Blame stampede to the provinces on govt ineptness
It's not just the stock market that plunges to a new low almost every day, it's the Prayut Chan-o-cha government as well.
As infections rise in a worryingly steep curve, the government continues to run around like a headless chicken. It can't provide help for doctors and nurses battling the disease on the front lines. It has failed to come up with proactive measures to contain the spread. It does not even have a coherent strategy. A semi-lockdown that allows people to move from one province to another? A request for people to go into self-isolation without any means to enforce or monitor it?
As the Bangkok Metropolitan Administration (BMA) ordered all malls and markets to close for three weeks to slow the Covid-19 spread, about 80,000 wage earners and migrant workers rushed to go home.
Couldn't the government foresee the aftermath of this policy? Apparently not, as on the same day that the BMA announced the closure of public spaces, the government spokeswoman told reporters to beware of misinformation.
People with access to information would have realised that a lockdown of some sort was inevitable after the daily infection rate jumped to over 100. Data from other countries, Italy in particular, shows the same trend.
With that knowledge in mind, it should have been natural to plan ahead. If the government wants people to stay put, to isolate themselves in their places and move around as little as possible, it has to find measures to support those who can't afford to do so.
It's not difficult to imagine what it must be like to be among the urban poor. Self-isolation may sound easy, even fancy, for the affluent. They have the physical space and financial resources to entertain themselves. Now imagine a small shelter probably for a few people. And no wage. How would that make self-isolation possible?
The Bank of Thailand and financial authorities did come up with funds to support liquidity and corporate bonds on Sunday. However, when asked about financial assistance for the poor who are evidently heading back to their home provinces, they said to wait for the cabinet meeting on Tuesday.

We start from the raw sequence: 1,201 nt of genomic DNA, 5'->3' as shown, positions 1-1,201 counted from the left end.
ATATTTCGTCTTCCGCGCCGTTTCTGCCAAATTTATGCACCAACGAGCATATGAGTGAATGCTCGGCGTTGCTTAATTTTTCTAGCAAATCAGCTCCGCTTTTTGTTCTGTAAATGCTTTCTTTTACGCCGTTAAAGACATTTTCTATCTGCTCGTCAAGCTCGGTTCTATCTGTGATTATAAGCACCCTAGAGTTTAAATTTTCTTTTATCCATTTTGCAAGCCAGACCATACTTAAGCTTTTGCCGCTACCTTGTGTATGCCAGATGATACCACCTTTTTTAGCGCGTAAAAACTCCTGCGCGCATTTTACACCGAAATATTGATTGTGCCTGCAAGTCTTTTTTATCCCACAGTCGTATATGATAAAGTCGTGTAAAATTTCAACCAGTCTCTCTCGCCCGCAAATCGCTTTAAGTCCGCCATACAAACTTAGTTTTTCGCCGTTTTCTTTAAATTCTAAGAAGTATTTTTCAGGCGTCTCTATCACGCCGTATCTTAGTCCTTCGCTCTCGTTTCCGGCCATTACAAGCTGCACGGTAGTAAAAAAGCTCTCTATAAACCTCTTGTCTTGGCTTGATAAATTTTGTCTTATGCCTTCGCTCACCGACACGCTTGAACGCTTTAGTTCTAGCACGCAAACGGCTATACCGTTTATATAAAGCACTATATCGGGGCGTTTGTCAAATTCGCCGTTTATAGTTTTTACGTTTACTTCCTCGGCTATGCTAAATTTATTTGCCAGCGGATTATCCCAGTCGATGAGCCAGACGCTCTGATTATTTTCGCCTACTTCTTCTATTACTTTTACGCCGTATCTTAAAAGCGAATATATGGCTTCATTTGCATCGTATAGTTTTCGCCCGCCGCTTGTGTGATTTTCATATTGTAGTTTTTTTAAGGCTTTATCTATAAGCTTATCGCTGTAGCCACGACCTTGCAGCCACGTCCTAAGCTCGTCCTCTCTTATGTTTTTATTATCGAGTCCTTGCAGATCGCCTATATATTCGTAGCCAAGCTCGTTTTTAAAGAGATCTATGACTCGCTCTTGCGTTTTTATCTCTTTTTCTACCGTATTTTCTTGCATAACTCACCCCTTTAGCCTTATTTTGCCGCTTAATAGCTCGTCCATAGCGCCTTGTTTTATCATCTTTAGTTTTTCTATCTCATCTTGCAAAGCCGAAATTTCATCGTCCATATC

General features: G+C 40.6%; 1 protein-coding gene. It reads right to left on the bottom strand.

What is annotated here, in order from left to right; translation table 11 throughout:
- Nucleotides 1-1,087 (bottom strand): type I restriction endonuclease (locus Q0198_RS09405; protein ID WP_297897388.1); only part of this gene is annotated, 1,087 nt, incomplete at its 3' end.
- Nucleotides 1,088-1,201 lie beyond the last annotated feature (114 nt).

But the people are moving out of Bangkok now and Covid-19 does not wait for red tape.
While the government plays catch-up, people seem to be left to fend for themselves. During the last two days, the number of new confirmed cases jumped by 310 cases, more than 190 of which cannot yet be traced.
Does that mean we are at the stage of community transmission? The government won't say. Again, it looks like citizens will have to figure out for themselves what the numbers mean and what they have to do.
Considering the delayed responses and seemingly lax measures launched with no follow-up mechanism, it's becoming questionable whether the government is still trying to contain the outbreak.
By letting workers in Bangkok and nearby provinces go to their home countries or provinces in droves, is the government allowing herd immunity to build up without realising?
What is most hurtful is while the authorities are groping their way through dealing with a spreading, potentially fatal virus, it's the poor and underprivileged who are the most vulnerable to infection. Without decisive leadership, a clear vision and effective mechanisms to contain the virus, these people will end up becoming a human shield, if such a thing is still possible during the outbreak.
By not putting into place financial relief measures for low-wage and migrant workers before closing down malls and markets, it was predictable that mass movement would follow. The chain reaction was very straightforward. Did the government fail to see it or is it no longer thinking?
To be honest, the government's performance in the face of the crisis has been so pathetic people have stopped lambasting it. It has begun to feel like criticising an invalid.
It would be nice if we could just ignore our clumsy authorities and take care of ourselves and one another. But the truth is we can't. And the government is putting the health, and ultimately lives, of millions at risk as it muddles through the crisis.
At this point, the only thing we can do is to hope against hope that the government will come to its senses and get its act together. Get rid of ministers who can't provide surgical masks to hospitals or implement effective public health responses. The country has never been in more urgent need of a team of professionals. Those who are not up to the task should clear the way.
Columnist for the Bangkok Post
Atiya Achakulwisut is a columnist for the Bangkok Post.